Mark N. Katz writes: Although the West may not like Assad, Russian officials and commentators are saying, his authoritarian regime is preferable to an even worse one that IS would establish that would pose a real threat to Western, as well as Russian, interests. Furthermore, Assad regime forces are needed in order to stop IS from taking over more — or even the rest — of Syria. Western insistence that Assad must step down, then, is foolish since this would gravely weaken the forces fighting against IS. The West should work with Moscow and the Assad regime against the common IS threat, and not against them.
This argument is based on the premise that the Assad regime is actively fighting against IS. There have been numerous reports, though, that the Assad regime and IS have actually not been fighting with each other, or not doing so very much. A widely quoted study by IHS Jane’s Terrorism and Insurgency Center at the end of last year noted that the Assad regime’s “counterterrorism operations…skew heavily towards groups whose names aren’t ISIS. Of 982 counterterrorism operations for the year up through Nov. 21 , just 6 percent directly targeted ISIS.”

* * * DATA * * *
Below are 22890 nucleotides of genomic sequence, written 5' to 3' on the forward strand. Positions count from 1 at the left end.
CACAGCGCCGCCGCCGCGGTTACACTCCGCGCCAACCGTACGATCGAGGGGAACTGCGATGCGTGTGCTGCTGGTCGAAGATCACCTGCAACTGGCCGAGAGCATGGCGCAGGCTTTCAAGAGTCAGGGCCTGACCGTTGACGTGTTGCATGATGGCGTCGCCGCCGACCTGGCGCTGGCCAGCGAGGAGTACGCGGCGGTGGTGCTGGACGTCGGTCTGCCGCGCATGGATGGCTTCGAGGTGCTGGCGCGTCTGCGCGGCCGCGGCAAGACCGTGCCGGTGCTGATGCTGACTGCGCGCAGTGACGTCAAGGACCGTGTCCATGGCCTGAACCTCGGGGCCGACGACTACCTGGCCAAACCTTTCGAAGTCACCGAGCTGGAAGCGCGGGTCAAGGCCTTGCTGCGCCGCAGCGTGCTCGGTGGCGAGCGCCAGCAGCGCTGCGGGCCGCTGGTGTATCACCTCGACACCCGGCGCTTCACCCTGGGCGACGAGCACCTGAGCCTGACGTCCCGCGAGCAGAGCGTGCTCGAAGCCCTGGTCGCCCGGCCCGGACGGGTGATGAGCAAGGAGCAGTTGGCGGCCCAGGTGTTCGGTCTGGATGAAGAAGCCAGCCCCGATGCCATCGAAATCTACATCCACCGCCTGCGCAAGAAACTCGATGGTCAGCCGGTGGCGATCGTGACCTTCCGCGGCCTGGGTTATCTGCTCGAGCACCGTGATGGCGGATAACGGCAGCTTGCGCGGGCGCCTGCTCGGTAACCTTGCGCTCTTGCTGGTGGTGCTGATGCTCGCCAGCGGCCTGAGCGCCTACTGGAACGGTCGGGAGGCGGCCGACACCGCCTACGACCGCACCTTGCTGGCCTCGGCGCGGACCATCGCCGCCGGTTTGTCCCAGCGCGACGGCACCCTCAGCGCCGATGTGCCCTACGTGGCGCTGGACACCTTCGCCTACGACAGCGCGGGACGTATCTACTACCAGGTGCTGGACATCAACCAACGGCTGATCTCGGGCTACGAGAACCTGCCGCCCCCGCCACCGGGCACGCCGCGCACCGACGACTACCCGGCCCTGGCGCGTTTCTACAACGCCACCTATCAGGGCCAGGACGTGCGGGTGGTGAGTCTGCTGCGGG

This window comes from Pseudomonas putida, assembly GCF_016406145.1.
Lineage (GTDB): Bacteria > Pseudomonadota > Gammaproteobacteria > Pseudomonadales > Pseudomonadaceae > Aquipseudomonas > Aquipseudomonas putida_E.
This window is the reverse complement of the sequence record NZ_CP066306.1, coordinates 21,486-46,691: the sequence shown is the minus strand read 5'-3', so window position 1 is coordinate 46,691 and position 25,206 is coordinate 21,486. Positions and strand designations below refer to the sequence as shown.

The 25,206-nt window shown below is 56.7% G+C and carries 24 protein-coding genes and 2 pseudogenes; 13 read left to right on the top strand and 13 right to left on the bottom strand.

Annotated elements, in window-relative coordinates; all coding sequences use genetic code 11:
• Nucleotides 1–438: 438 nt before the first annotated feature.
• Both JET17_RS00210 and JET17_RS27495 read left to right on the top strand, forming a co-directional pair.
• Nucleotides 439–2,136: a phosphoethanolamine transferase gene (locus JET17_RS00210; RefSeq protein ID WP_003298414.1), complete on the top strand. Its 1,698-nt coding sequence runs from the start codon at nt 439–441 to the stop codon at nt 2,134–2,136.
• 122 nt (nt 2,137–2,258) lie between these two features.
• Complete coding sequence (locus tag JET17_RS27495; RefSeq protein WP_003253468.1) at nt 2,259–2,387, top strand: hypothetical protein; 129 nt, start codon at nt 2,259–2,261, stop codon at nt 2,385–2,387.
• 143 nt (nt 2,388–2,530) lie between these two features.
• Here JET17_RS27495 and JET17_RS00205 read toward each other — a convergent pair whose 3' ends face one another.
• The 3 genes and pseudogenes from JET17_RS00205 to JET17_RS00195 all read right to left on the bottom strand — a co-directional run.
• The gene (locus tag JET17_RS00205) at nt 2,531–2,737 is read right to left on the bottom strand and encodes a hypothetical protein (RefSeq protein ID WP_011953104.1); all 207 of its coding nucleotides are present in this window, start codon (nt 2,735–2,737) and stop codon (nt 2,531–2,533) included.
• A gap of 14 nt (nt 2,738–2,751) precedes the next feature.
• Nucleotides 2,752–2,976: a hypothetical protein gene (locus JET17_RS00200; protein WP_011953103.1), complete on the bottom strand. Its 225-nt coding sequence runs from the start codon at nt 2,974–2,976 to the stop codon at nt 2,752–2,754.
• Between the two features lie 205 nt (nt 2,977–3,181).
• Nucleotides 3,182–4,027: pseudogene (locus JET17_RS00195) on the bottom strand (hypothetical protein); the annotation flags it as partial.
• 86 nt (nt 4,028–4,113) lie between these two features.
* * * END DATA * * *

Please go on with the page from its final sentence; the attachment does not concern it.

In February of this year, Time reported on a Sunni businessman with close ties to the Assad regime describing various forms of actual cooperation between the Assad regime and IS, including how the Assad regime buys oil from IS-controlled oil facilities, how Syria’s two main mobile phone operators provide service and send repair teams to IS-controlled areas, and how Damascus allows food shipments to the IS capital, Raqqa.
At the beginning of June 2015, US Embassy Damascus “accused the Syrian government of providing air support to an advance by Islamic State militants against opposition groups north of Aleppo.” In July, Turkish intelligence sources claimed that “an agreement was made between the Assad regime and ISIS to destroy the Free Syrian Army in the country’s north.”
Why would the Assad regime not fight against IS and even cooperate with it? Both of them have an interest in weakening their common foes: Syrian opposition groups supported by Turkey, Saudi Arabia, Qatar, and other countries. [Continue reading…]